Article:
Thursday, January 31, 2008

Campaign Says McCain is "De Facto" Nominee

A top operative in John McCain's presidential team has suggested to Chris Cillizza at the Washington Post that the Arizona Senator is the "de facto" nominee (via Memeorandum):

In an internal memo for Sen. John McCain's (R-Ariz.) presidential bid, campaign manager Rick Davis argued that his candidate stands in extremely strong position to rack up a decisive delegate victory over former governor Mitt Romney (Mass.) on Super Tuesday and, in doing so, lay claim to the GOP nomination.

"Senator McCain is tremendously well positioned to win the nomination of our party and will be the de facto nominee of the party following the February 5th Super Tuesday elections," writes Davis. "Governor Romney has a delegate problem the media will soon figure out."

The memo, a copy of which was obtained by The Fix, was distributed to McCain's national finance team this morning.

McCain's strength (and Romney's weakness), according to Davis, is centered on a series of "winner take all" states where whoever wins the popular vote is awarded all of the state's delegates. Second place in these states gets a candidate no delegates.

In the seven "winner take all" states set to vote next Tuesday -- New York, Missouri Arizona, New Jersey, Utah, Connecticut and Delaware -- McCain holds significant polling leads in five. No recent polling is available in Utah -- almost certainly a Romney state -- or Delaware, a likely McCain win.

Add up the delegates in the five states where McCain currently leads and he nets 279 of the 327 available delegates. Romney takes 33 for winning Utah. Delaware's 15 delegates remain a toss up, according to the McCain memo.

"Senator McCain's 20+ point leads in 'winner take all' states on Super Tuesday give him a tremendous advantage over Mitt Romney in the delegate race," writes Davis.

In states that award delegates either proportional to the total vote or to the winners of each congressional district, McCain also is in good shape, according to Davis.

In California, for example, where 170 delegates are at stake, Davis estimates that McCain will win 63 delegates to 44 for Romney, 22 for Giuliani and 19 for former governor Mike Huckabee (Ark.). In Georgia, the McCain campaign estimates that Huckabee will win the delegate fight with 21 followed by McCain at 12 and Romney at 10.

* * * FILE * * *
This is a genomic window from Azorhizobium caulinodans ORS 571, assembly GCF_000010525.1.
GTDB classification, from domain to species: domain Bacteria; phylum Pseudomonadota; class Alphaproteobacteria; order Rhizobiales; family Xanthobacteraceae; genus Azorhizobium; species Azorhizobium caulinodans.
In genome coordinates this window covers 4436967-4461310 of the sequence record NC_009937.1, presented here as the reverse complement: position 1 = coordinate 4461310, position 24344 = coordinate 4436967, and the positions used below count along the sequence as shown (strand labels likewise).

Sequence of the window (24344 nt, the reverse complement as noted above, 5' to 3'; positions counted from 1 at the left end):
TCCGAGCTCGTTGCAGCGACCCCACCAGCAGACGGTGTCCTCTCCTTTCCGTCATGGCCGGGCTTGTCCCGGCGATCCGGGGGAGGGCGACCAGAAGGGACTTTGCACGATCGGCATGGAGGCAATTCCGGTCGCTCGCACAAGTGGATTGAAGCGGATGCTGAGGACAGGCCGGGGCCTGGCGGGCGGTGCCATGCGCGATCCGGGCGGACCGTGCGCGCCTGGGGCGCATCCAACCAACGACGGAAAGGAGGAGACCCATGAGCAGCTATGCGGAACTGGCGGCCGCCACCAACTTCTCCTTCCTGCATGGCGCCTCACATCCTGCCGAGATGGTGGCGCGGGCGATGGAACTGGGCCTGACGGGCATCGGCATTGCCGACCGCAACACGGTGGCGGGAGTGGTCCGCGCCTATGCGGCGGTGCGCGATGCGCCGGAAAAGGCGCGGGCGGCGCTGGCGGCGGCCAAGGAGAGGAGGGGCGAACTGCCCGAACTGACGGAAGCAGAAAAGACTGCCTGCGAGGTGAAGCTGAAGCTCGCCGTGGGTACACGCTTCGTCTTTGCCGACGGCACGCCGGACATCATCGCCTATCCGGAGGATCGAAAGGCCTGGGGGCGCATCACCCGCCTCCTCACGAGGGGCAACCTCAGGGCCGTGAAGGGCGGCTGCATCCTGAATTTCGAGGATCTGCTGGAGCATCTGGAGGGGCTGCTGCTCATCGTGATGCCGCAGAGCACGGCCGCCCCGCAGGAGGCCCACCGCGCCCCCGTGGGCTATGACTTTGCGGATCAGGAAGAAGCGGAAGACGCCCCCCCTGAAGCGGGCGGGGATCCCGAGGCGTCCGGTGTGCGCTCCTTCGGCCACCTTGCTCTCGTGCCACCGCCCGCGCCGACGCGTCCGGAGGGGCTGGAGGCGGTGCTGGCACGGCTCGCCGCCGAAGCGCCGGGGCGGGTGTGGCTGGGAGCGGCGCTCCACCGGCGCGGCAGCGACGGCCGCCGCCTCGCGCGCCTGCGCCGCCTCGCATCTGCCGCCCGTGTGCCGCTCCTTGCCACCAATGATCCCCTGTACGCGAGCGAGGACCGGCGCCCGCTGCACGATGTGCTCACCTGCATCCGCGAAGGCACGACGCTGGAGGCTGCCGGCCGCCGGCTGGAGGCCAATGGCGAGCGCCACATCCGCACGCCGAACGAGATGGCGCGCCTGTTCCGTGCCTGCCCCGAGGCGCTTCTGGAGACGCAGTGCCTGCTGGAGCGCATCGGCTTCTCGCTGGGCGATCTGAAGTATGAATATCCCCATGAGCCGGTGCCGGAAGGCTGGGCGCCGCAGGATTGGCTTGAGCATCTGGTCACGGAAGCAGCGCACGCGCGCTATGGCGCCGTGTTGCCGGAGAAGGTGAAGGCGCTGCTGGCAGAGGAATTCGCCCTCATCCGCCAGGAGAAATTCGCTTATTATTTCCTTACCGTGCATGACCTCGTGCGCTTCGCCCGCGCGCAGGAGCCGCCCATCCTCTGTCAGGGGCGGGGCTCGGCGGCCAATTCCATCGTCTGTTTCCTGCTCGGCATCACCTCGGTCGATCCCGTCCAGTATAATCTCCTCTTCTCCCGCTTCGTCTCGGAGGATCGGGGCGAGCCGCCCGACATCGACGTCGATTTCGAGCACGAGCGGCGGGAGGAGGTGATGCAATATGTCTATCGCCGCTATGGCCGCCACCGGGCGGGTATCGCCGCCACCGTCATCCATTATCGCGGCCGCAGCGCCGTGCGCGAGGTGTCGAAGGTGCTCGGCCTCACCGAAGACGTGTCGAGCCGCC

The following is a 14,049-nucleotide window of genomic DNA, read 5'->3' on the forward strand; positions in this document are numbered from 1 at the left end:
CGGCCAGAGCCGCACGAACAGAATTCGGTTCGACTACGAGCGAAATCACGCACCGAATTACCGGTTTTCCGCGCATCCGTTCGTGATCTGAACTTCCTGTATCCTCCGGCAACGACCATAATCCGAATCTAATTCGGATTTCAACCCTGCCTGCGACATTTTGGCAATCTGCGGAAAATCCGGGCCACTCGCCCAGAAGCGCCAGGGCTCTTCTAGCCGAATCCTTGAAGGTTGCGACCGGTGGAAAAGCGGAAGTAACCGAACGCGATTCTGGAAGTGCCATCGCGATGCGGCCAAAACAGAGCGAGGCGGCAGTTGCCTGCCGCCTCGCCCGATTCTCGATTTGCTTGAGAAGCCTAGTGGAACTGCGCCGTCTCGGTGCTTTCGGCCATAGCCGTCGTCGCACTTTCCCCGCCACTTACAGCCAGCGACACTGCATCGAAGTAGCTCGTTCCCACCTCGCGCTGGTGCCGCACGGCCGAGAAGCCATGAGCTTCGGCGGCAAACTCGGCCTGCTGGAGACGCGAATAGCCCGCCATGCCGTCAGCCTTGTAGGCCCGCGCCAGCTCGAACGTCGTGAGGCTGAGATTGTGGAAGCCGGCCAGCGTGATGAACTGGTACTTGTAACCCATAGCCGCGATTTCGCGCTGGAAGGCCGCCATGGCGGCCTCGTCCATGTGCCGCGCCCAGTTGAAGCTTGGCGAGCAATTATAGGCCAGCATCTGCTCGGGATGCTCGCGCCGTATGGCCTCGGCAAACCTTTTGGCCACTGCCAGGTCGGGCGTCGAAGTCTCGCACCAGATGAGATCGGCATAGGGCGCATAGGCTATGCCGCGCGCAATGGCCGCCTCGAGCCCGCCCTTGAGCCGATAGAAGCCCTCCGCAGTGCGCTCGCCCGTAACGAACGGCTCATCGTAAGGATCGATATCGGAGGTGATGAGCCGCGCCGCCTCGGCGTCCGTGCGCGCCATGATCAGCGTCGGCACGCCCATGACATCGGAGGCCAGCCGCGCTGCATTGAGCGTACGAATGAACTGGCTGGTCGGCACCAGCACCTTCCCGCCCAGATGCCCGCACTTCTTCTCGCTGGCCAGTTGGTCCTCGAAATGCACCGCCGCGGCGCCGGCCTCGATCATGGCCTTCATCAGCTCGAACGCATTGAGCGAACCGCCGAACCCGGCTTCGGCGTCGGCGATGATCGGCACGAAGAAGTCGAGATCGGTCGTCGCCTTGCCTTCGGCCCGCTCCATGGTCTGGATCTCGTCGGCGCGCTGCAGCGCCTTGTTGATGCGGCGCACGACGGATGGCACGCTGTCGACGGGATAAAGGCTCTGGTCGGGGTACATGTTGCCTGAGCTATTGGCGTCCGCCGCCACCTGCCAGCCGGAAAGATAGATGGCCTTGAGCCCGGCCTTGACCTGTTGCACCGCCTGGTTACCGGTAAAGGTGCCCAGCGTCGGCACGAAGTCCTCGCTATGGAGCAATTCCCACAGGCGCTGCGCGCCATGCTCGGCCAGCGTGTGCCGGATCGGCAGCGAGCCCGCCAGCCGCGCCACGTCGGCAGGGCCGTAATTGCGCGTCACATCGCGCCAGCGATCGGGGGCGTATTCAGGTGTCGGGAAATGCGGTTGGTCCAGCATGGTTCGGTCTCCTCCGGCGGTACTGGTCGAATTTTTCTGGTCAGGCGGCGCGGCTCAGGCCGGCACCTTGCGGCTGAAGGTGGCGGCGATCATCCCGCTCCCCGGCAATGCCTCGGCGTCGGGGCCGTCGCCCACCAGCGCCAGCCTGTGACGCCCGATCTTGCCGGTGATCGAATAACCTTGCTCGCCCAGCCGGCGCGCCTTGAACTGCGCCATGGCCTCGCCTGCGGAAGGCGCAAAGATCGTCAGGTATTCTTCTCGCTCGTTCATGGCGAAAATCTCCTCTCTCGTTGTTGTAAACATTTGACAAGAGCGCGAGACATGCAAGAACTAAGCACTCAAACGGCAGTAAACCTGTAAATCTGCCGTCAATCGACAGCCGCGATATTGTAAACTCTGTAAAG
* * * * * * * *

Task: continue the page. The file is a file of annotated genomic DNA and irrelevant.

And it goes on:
All told, the memo projects that McCain will walk away with 423 of the 1009 delegates up for grabs on Super Tuesday, while Romney is currently positioned to win only 143. Another 298 delegates are included in a toss up category.
We might be able to take this a media-generating (and self-interested) campaign memo, but the buzz is building that Romney may not spend heavily on advertising for Tuesday's half-national primary:

Mitt Romney plans to buy TV ads in California and other Super Tuesday states, contradicting earlier reports that he was avoiding a costly campaign on Feb. 5, when 21 states hold Republican primaries and caucuses.

As Romney seeks to topple John McCain’s momentum coming out of his win in the Florida primary and a host of big-name endorsements, top aides said Romney’s ad buys will be high-dollar.

The campaign will determine shortly which states it will target beyond California.

Romney’s advisers had given him several options, ranging from spending $1 million for ads to $7 million. It was not immediately clear how much money Romney was willing to spend - or whether the multimillionaire would dip into his own bank account again. He already has poured at least $40 million into his presidential campaign.

McCain aides said he, too, is preparing to run a high volume of commercials on national cable channels and in key states, but Romney will likely be the first GOP candidate on air in the Super Tuesday states, the broadest battleground of the primary season.

As that mega-contest looms, Romney and McCain clashed sharply at the Wednesday night debate in California, trading accusations on topics ranging from taxes to their positions on the Iraq war to conservative credentials.

Romney has been trying to cast himself as more conservative than McCain. He claimed the Arizona senator was outside the mainstream Wednesday night and even accused McCain of “dirty tricks” and old-style Washington politics for repeating a charge that Romney supports a timetable for troop withdrawal in Iraq. Romney insists that is not true.

The debate Wednesday night further defined the contest as a two-man race, but McCain is already leading in the polls in several delegate-rich Feb. 5 states, including California.

Mike Huckabee is also trying to stay competitive in the race. He and Ron Paul participated in Wednesday night’s debate alongside Romney and McCain.

Romney had indicated on Wednesday that his campaign was not trying to purchase television advertising time in any of the states on the Super Tuesday calendar. Instead, his plans called for campaigning in California and other primary states, while making organizational efforts primarily for caucus states.

That still holds, though Romney now will supplement his campaigning with advertising.
Romney may feel the tide's turning against him, especially with Calfornia Governor Arnold Schwarzenegger's endorsment of Senator McCain today.